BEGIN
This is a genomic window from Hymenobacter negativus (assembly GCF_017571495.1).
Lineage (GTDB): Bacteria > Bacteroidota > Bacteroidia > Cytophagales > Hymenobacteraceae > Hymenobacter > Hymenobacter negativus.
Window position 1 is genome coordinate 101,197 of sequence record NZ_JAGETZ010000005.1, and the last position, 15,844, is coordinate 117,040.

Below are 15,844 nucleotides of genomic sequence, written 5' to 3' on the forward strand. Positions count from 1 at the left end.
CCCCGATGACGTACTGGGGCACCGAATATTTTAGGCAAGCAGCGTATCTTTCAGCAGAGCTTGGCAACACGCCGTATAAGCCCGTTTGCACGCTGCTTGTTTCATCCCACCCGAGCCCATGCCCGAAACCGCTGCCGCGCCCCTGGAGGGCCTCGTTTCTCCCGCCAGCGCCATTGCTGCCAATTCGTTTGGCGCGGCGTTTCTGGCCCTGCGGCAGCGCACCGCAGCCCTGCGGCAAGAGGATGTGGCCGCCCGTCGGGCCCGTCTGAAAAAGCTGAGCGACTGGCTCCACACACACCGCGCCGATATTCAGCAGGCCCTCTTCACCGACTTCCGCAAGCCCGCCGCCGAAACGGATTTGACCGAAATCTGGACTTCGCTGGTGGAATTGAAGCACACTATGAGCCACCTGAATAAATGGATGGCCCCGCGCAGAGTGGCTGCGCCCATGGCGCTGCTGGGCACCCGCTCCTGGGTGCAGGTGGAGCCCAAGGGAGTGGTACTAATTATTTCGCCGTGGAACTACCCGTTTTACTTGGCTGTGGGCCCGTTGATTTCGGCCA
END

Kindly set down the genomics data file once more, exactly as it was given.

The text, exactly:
This is a genomic window from Hymenobacter negativus (assembly GCF_017571495.1).
Lineage (GTDB): Bacteria > Bacteroidota > Bacteroidia > Cytophagales > Hymenobacteraceae > Hymenobacter > Hymenobacter negativus.
Window position 1 is genome coordinate 101,197 of sequence record NZ_JAGETZ010000005.1, and the last position, 15,844, is coordinate 117,040.

Below are 15,844 nucleotides of genomic sequence, written 5' to 3' on the forward strand. Positions count from 1 at the left end.
CCCCGATGACGTACTGGGGCACCGAATATTTTAGGCAAGCAGCGTATCTTTCAGCAGAGCTTGGCAACACGCCGTATAAGCCCGTTTGCACGCTGCTTGTTTCATCCCACCCGAGCCCATGCCCGAAACCGCTGCCGCGCCCCTGGAGGGCCTCGTTTCTCCCGCCAGCGCCATTGCTGCCAATTCGTTTGGCGCGGCGTTTCTGGCCCTGCGGCAGCGCACCGCAGCCCTGCGGCAAGAGGATGTGGCCGCCCGTCGGGCCCGTCTGAAAAAGCTGAGCGACTGGCTCCACACACACCGCGCCGATATTCAGCAGGCCCTCTTCACCGACTTCCGCAAGCCCGCCGCCGAAACGGATTTGACCGAAATCTGGACTTCGCTGGTGGAATTGAAGCACACTATGAGCCACCTGAATAAATGGATGGCCCCGCGCAGAGTGGCTGCGCCCATGGCGCTGCTGGGCACCCGCTCCTGGGTGCAGGTGGAGCCCAAGGGAGTGGTACTAATTATTTCGCCGTGGAACTACCCGTTTTACTTGGCTGTGGGCCCGTTGATTTCGGCCA